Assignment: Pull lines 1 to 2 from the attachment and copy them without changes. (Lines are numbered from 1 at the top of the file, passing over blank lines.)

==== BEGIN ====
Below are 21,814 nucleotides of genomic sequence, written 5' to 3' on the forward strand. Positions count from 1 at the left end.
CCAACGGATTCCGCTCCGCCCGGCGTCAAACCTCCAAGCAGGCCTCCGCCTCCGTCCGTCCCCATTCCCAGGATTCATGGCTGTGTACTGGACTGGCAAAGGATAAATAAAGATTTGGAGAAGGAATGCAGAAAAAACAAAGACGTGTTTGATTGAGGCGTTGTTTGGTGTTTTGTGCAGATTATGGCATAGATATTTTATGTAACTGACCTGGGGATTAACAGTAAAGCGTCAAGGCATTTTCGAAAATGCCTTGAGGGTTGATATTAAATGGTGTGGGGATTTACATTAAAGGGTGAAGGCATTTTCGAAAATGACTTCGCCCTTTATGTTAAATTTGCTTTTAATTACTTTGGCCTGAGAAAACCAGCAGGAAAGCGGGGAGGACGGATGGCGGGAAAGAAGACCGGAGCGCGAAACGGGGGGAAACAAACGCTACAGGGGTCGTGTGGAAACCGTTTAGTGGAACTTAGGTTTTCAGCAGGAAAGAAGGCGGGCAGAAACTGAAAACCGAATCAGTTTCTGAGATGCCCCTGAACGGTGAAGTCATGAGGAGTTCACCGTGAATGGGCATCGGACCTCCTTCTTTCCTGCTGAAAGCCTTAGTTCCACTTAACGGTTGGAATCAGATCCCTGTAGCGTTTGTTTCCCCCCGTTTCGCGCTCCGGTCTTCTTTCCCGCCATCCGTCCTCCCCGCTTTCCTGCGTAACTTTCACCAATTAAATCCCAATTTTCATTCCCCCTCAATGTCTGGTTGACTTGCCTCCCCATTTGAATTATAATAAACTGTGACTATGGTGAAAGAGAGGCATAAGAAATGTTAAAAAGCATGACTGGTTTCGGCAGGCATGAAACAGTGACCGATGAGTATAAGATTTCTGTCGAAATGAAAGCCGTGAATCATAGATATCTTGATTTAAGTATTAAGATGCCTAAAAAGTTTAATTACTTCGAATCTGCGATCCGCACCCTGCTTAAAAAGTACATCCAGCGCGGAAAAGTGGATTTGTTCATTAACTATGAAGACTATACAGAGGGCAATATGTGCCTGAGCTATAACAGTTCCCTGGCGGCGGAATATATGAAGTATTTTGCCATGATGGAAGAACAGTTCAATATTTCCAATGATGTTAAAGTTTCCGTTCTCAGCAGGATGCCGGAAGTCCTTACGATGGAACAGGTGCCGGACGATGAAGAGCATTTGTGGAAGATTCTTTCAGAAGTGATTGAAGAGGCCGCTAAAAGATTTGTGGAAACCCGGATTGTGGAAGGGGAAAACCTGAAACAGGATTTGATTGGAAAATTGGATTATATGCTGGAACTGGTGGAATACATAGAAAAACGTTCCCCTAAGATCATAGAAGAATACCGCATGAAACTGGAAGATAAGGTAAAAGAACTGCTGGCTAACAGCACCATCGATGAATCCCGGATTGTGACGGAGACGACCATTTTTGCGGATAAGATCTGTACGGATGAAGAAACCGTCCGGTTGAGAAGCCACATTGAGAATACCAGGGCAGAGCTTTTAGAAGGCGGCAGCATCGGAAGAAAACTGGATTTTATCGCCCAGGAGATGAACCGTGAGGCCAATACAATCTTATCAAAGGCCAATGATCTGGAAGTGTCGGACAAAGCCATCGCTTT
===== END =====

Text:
Below are 21,814 nucleotides of genomic sequence, written 5' to 3' on the forward strand. Positions count from 1 at the left end.
CCAACGGATTCCGCTCCGCCCGGCGTCAAACCTCCAAGCAGGCCTCCGCCTCCGTCCGTCCCCATTCCCAGGATTCATGGCTGTGTACTGGACTGGCAAAGGATAAATAAAGATTTGGAGAAGGAATGCAGAAAAAACAAAGACGTGTTTGATTGAGGCGTTGTTTGGTGTTTTGTGCAGATTATGGCATAGATATTTTATGTAACTGACCTGGGGATTAACAGTAAAGCGTCAAGGCATTTTCGAAAATGCCTTGAGGGTTGATATTAAATGGTGTGGGGATTTACATTAAAGGGTGAAGGCATTTTCGAAAATGACTTCGCCCTTTATGTTAAATTTGCTTTTAATTACTTTGGCCTGAGAAAACCAGCAGGAAAGCGGGGAGGACGGATGGCGGGAAAGAAGACCGGAGCGCGAAACGGGGGGAAACAAACGCTACAGGGGTCGTGTGGAAACCGTTTAGTGGAACTTAGGTTTTCAGCAGGAAAGAAGGCGGGCAGAAACTGAAAACCGAATCAGTTTCTGAGATGCCCCTGAACGGTGAAGTCATGAGGAGTTCACCGTGAATGGGCATCGGACCTCCTTCTTTCCTGCTGAAAGCCTTAGTTCCACTTAACGGTTGGAATCAGATCCCTGTAGCGTTTGTTTCCCCCCGTTTCGCGCTCCGGTCTTCTTTCCCGCCATCCGTCCTCCCCGCTTTCCTGCGTAACTTTCACCAATTAAATCCCAATTTTCATTCCCCCTCAATGTCTGGTTGACTTGCCTCCCCATTTGAATTATAATAAACTGTGACTATGGTGAAAGAGAGGCATAAGAAATGTTAAAAAGCATGACTGGTTTCGGCAGGCATGAAACAGTGACCGATGAGTATAAGATTTCTGTCGAAATGAAAGCCGTGAATCATAGATATCTTGATTTAAGTATTAAGATGCCTAAAAAGTTTAATTACTTCGAATCTGCGATCCGCACCCTGCTTAAAAAGTACATCCAGCGCGGAAAAGTGGATTTGTTCATTAACTATGAAGACTATACAGAGGGCAATATGTGCCTGAGCTATAACAGTTCCCTGGCGGCGGAATATATGAAGTATTTTGCCATGATGGAAGAACAGTTCAATATTTCCAATGATGTTAAAGTTTCCGTTCTCAGCAGGATGCCGGAAGTCCTTACGATGGAACAGGTGCCGGACGATGAAGAGCATTTGTGGAAGATTCTTTCAGAAGTGATTGAAGAGGCCGCTAAAAGATTTGTGGAAACCCGGATTGTGGAAGGGGAAAACCTGAAACAGGATTTGATTGGAAAATTGGATTATATGCTGGAACTGGTGGAATACATAGAAAAACGTTCCCCTAAGATCATAGAAGAATACCGCATGAAACTGGAAGATAAGGTAAAAGAACTGCTGGCTAACAGCACCATCGATGAATCCCGGATTGTGACGGAGACGACCATTTTTGCGGATAAGATCTGTACGGATGAAGAAACCGTCCGGTTGAGAAGCCACATTGAGAATACCAGGGCAGAGCTTTTAGAAGGCGGCAGCATCGGAAGAAAACTGGATTTTATCGCCCAGGAGATGAACCGTGAGGCCAATACAATCTTATCAAAGGCCAATGATCTGGAAGTGTCGGACAAAGCCATCGCTTT